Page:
Thursday, May 30, 2013

The Giver by Lois Lowry

I recommend this book for all readers, but especially adolescences.

The ease in which Lois uses language draws the reader into this book from the very first page.

This book, because of his futuristic theme, reminds me of the novels The Hunger Games by Suzanne Collins and Ender's Game by Orson Scott Card, and the short story "Harrison Bergeron" by Kurt Vonnegut Jr. All three are incredible stories that anyone would enjoy, but especially middle school aged children.

In The Giver, the people live in a society "where nothing was ever unexpected. Or inconvenient. Or unusual. The life without color, pain, or past." As I was reading this book, I was trying to image this world, and I couldn't. A world that is devoid of love, color, choices, feelings, would literally be hell on earth. At first, I thought, it might be good to have little to no uncertainty, but I quickly reminded myself that vulnerability, which we sometimes call uncertainty, helps to build character. And, building character is a darn good thing.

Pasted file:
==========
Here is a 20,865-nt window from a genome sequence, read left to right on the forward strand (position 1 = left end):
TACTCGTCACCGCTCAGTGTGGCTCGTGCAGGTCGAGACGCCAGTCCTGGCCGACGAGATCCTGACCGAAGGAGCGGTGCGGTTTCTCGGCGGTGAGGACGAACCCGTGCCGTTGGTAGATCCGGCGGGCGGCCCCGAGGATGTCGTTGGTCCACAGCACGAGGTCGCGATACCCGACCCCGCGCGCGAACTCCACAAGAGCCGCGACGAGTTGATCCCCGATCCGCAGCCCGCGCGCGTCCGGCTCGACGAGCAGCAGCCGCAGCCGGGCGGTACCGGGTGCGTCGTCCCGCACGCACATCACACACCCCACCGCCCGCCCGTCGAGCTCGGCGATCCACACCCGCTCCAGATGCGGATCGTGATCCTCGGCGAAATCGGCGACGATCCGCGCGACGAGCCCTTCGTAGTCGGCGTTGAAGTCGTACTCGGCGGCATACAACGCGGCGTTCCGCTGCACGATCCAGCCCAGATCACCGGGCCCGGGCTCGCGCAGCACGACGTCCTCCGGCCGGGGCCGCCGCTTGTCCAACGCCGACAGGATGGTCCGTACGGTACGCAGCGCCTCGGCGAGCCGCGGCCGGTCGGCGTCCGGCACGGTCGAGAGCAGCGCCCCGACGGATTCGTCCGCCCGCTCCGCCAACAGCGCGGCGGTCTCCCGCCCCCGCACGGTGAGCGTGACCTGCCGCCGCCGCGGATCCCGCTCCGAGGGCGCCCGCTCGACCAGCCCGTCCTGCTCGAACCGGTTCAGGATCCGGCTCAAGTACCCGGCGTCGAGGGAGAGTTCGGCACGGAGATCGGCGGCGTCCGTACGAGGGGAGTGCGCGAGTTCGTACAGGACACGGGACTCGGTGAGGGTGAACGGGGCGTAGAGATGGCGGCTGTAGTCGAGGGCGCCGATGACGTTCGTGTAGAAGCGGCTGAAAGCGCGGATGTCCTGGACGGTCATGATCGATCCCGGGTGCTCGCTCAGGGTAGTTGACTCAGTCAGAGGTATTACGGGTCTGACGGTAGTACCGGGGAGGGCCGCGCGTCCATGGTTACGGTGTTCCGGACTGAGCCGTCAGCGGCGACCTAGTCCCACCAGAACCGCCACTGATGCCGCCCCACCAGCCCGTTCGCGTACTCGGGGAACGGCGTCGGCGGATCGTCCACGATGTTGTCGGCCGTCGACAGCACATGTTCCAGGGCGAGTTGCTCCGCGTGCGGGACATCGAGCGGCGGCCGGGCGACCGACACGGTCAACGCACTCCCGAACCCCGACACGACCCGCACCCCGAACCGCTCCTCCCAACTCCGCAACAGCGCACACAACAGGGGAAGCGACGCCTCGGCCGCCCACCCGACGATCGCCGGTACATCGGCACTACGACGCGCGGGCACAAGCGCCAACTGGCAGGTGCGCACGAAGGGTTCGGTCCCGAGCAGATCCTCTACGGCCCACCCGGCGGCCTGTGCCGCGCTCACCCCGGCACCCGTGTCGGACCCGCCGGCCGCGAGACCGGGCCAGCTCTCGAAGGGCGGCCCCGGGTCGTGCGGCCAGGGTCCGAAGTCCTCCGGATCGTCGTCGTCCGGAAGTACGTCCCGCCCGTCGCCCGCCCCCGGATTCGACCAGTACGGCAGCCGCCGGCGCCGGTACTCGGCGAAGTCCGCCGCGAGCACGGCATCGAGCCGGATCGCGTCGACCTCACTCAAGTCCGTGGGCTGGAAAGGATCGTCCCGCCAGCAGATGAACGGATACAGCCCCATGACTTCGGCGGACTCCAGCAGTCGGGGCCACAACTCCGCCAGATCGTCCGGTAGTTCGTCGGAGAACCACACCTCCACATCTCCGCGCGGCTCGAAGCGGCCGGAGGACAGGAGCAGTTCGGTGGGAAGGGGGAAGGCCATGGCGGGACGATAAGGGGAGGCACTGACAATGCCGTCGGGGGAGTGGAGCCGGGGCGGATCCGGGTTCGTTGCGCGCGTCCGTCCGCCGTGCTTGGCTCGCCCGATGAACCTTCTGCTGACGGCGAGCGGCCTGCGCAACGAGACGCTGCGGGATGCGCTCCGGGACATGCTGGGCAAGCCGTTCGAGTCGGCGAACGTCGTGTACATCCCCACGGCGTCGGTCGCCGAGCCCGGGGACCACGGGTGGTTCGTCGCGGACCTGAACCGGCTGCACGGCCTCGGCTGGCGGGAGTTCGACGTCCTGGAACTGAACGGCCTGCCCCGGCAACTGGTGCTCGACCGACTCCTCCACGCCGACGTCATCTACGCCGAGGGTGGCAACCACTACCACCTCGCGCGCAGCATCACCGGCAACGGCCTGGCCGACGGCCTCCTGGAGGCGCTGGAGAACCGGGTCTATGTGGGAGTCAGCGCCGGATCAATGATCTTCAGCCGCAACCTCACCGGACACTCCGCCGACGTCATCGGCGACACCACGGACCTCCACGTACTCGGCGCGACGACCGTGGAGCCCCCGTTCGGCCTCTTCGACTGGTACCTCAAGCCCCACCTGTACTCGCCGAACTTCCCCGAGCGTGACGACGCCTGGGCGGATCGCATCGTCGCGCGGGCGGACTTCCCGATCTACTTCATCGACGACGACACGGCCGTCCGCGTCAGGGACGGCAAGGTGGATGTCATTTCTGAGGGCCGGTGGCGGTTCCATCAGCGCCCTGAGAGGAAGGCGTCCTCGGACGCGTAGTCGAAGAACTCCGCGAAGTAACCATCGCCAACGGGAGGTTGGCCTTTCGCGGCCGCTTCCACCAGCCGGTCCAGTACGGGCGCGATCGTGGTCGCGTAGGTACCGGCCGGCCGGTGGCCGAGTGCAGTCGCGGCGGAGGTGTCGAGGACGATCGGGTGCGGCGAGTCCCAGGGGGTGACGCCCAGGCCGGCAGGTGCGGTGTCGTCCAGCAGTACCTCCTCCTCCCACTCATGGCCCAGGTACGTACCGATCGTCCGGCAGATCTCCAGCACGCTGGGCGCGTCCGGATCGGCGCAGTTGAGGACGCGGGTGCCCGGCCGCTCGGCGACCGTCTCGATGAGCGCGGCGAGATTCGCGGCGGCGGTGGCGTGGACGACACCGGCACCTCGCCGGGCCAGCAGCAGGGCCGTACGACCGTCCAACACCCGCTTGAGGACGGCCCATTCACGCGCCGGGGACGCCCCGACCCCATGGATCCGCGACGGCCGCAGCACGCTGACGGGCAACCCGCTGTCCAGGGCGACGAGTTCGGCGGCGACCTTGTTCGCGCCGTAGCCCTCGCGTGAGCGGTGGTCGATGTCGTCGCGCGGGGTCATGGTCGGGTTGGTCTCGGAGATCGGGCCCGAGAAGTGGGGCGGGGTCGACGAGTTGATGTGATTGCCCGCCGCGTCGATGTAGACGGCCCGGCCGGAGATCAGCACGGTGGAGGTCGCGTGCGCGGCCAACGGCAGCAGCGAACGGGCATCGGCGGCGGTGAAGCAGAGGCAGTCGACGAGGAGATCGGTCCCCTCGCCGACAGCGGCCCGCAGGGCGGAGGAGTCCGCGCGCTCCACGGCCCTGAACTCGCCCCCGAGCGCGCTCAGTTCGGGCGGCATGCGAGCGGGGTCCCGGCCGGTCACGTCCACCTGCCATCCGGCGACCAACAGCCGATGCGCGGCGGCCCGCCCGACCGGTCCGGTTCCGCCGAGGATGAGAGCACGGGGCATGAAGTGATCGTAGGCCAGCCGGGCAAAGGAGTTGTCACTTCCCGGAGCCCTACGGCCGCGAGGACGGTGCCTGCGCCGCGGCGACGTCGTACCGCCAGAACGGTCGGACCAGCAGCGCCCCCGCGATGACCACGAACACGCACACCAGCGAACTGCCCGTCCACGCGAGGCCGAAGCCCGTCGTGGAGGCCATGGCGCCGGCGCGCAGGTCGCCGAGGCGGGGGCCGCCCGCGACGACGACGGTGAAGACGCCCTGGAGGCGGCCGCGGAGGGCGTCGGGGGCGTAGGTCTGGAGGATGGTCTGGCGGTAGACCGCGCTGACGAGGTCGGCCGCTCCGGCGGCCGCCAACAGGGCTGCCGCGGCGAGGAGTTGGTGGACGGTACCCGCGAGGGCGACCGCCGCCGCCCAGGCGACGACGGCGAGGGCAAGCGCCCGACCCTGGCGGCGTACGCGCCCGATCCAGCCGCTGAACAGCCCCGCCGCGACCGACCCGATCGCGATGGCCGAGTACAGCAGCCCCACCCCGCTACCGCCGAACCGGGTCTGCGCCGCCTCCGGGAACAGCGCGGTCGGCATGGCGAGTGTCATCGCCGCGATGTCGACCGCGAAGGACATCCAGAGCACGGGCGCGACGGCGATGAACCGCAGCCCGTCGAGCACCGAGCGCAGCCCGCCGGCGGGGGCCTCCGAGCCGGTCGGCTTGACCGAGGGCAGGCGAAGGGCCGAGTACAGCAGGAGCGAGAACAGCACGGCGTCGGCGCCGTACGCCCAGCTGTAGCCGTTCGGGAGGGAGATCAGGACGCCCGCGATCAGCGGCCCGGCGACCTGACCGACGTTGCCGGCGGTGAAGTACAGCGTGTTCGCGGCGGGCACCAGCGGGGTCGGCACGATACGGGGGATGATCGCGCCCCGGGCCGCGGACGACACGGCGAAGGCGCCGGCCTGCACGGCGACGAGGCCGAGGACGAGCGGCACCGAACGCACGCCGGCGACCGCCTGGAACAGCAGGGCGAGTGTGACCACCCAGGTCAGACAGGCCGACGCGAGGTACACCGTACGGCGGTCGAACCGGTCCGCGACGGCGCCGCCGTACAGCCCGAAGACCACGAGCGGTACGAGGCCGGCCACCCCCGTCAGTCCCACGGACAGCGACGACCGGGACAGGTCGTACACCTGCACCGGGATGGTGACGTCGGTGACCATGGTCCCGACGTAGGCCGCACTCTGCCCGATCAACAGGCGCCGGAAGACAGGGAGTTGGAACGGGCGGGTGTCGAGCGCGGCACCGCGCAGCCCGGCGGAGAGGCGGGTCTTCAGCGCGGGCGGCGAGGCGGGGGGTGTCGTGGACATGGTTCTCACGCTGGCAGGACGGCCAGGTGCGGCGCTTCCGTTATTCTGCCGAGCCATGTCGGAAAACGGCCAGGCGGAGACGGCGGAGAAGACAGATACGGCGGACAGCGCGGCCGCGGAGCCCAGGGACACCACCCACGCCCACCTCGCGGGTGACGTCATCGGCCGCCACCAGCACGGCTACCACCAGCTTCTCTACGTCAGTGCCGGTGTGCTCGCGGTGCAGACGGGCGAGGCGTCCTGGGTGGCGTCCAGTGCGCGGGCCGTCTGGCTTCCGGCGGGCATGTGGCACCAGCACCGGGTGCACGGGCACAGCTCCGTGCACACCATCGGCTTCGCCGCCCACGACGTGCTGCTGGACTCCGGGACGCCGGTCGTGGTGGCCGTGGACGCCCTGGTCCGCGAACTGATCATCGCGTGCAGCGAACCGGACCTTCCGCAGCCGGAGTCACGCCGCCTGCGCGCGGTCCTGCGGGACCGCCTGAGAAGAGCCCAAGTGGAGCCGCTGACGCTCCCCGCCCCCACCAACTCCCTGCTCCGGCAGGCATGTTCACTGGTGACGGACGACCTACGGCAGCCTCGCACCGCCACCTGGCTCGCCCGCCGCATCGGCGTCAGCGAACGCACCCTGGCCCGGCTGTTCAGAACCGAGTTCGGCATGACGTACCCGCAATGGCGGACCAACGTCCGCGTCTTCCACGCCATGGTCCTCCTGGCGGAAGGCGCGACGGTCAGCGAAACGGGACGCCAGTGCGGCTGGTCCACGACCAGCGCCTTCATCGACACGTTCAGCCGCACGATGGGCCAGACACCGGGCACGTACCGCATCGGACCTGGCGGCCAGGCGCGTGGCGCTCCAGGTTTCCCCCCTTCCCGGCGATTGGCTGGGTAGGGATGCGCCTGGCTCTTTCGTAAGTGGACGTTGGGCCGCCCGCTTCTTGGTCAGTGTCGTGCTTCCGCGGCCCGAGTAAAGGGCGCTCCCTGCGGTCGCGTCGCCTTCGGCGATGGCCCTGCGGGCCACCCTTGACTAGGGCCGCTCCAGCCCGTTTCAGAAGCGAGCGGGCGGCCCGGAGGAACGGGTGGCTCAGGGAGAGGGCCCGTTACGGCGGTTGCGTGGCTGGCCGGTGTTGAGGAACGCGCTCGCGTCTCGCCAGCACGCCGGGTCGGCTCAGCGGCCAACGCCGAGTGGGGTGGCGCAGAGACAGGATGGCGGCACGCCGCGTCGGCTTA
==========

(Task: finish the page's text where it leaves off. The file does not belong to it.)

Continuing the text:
In The Giver, the children are observed and around the age of twelve, they are given a profession that they will do until they are old.

Jonas, the main character, is chosen to a very honored position, but the position requires him to carry the burdens of everyone in the community. (What a huge responsibility!)

This book gave me a lot to think about: the importance of differences, choices, emotions etc.

It's not a very long or difficult text, but it is packed with lots to think about!

Read, Read, Read this quick, splendid book!

My next read is Light in August by non-other than the great William Faulkner.

It's Thursday, it's sunny, and I am HAPPY!

Enjoy this day, My People.....


Tracy Ricks said...

Awesome! Must get this book for Christina!!

Jacqueline said...

I think that Christina would love it!

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